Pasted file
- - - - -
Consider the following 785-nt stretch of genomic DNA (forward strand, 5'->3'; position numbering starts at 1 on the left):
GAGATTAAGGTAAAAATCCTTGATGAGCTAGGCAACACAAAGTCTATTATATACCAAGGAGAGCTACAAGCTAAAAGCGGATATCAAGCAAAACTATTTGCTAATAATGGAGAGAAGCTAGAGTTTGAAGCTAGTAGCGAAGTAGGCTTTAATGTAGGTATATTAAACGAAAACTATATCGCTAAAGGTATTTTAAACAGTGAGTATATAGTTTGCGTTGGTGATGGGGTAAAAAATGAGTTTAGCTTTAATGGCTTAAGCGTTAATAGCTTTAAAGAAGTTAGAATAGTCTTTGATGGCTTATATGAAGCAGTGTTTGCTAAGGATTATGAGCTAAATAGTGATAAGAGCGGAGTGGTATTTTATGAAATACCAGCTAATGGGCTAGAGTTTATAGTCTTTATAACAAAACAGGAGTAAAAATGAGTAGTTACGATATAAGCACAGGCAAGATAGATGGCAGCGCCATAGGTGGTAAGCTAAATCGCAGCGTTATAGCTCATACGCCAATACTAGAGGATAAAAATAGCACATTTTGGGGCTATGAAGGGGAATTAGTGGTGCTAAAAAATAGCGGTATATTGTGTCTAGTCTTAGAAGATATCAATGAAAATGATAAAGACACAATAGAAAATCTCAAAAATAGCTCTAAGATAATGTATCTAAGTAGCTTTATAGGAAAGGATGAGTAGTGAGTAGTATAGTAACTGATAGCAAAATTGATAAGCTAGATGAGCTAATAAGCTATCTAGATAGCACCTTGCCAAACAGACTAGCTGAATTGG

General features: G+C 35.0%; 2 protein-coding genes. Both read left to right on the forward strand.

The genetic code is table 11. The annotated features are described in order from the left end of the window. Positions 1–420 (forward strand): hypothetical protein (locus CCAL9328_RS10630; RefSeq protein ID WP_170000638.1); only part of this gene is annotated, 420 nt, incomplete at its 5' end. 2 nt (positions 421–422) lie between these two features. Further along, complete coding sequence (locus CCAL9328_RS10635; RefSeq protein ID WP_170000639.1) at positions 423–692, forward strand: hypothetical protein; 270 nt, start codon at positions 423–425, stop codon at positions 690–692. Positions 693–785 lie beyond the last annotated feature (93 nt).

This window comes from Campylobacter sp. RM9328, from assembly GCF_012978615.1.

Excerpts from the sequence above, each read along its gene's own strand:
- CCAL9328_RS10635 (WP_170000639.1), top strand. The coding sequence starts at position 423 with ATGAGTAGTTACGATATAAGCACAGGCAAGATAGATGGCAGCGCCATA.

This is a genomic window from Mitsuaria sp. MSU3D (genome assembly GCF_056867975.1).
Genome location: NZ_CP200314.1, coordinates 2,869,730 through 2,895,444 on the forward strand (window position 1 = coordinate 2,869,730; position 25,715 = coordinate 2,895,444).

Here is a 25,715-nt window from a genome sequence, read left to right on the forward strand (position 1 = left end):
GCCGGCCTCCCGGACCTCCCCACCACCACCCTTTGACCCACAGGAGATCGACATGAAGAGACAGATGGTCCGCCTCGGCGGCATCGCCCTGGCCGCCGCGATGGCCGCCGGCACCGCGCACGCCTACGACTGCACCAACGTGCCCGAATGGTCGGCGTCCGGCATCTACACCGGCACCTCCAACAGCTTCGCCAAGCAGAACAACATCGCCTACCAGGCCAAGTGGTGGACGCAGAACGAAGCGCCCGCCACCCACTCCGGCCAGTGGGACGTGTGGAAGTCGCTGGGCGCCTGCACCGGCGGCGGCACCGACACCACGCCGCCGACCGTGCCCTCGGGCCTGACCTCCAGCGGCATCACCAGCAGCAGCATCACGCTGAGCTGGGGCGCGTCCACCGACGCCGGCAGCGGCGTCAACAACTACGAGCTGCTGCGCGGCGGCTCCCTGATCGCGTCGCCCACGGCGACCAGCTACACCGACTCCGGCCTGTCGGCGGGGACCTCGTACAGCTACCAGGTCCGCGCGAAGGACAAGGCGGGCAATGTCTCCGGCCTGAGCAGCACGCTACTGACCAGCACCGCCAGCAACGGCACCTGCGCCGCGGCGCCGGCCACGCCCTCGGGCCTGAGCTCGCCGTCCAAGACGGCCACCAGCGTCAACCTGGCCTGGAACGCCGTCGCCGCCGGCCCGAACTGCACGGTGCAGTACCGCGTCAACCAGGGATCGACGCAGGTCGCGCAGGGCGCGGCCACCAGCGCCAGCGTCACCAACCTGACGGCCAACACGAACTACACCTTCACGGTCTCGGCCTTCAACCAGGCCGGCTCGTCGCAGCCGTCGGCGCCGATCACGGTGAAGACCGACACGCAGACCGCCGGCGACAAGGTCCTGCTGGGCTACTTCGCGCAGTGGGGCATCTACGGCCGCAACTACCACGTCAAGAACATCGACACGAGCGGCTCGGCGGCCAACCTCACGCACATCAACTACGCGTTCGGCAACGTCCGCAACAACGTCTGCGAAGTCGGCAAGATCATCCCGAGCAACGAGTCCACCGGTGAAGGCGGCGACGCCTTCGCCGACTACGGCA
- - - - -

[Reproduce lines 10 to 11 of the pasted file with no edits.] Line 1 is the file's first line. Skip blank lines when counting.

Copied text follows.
Here is a 25,715-nt window from a genome sequence, read left to right on the forward strand (position 1 = left end):
GCCGGCCTCCCGGACCTCCCCACCACCACCCTTTGACCCACAGGAGATCGACATGAAGAGACAGATGGTCCGCCTCGGCGGCATCGCCCTGGCCGCCGCGATGGCCGCCGGCACCGCGCACGCCTACGACTGCACCAACGTGCCCGAATGGTCGGCGTCCGGCATCTACACCGGCACCTCCAACAGCTTCGCCAAGCAGAACAACATCGCCTACCAGGCCAAGTGGTGGACGCAGAACGAAGCGCCCGCCACCCACTCCGGCCAGTGGGACGTGTGGAAGTCGCTGGGCGCCTGCACCGGCGGCGGCACCGACACCACGCCGCCGACCGTGCCCTCGGGCCTGACCTCCAGCGGCATCACCAGCAGCAGCATCACGCTGAGCTGGGGCGCGTCCACCGACGCCGGCAGCGGCGTCAACAACTACGAGCTGCTGCGCGGCGGCTCCCTGATCGCGTCGCCCACGGCGACCAGCTACACCGACTCCGGCCTGTCGGCGGGGACCTCGTACAGCTACCAGGTCCGCGCGAAGGACAAGGCGGGCAATGTCTCCGGCCTGAGCAGCACGCTACTGACCAGCACCGCCAGCAACGGCACCTGCGCCGCGGCGCCGGCCACGCCCTCGGGCCTGAGCTCGCCGTCCAAGACGGCCACCAGCGTCAACCTGGCCTGGAACGCCGTCGCCGCCGGCCCGAACTGCACGGTGCAGTACCGCGTCAACCAGGGATCGACGCAGGTCGCGCAGGGCGCGGCCACCAGCGCCAGCGTCACCAACCTGACGGCCAACACGAACTACACCTTCACGGTCTCGGCCTTCAACCAGGCCGGCTCGTCGCAGCCGTCGGCGCCGATCACGGTGAAGACCGACACGCAGACCGCCGGCGACAAGGTCCTGCTGGGCTACTTCGCGCAGTGGGGCATCTACGGCCGCAACTACCACGTCAAGAACATCGACACGAGCGGCTCGGCGGCCAACCTCACGCACATCAACTACGCGTTCGGCAACGTCCGCAACAACGTCTGCGAAGTCGGCAAGATCATCCCGAGCAACGAGTCCACCGGTGAAGGCGGCGACGCCTTCGCCGACTACGGCA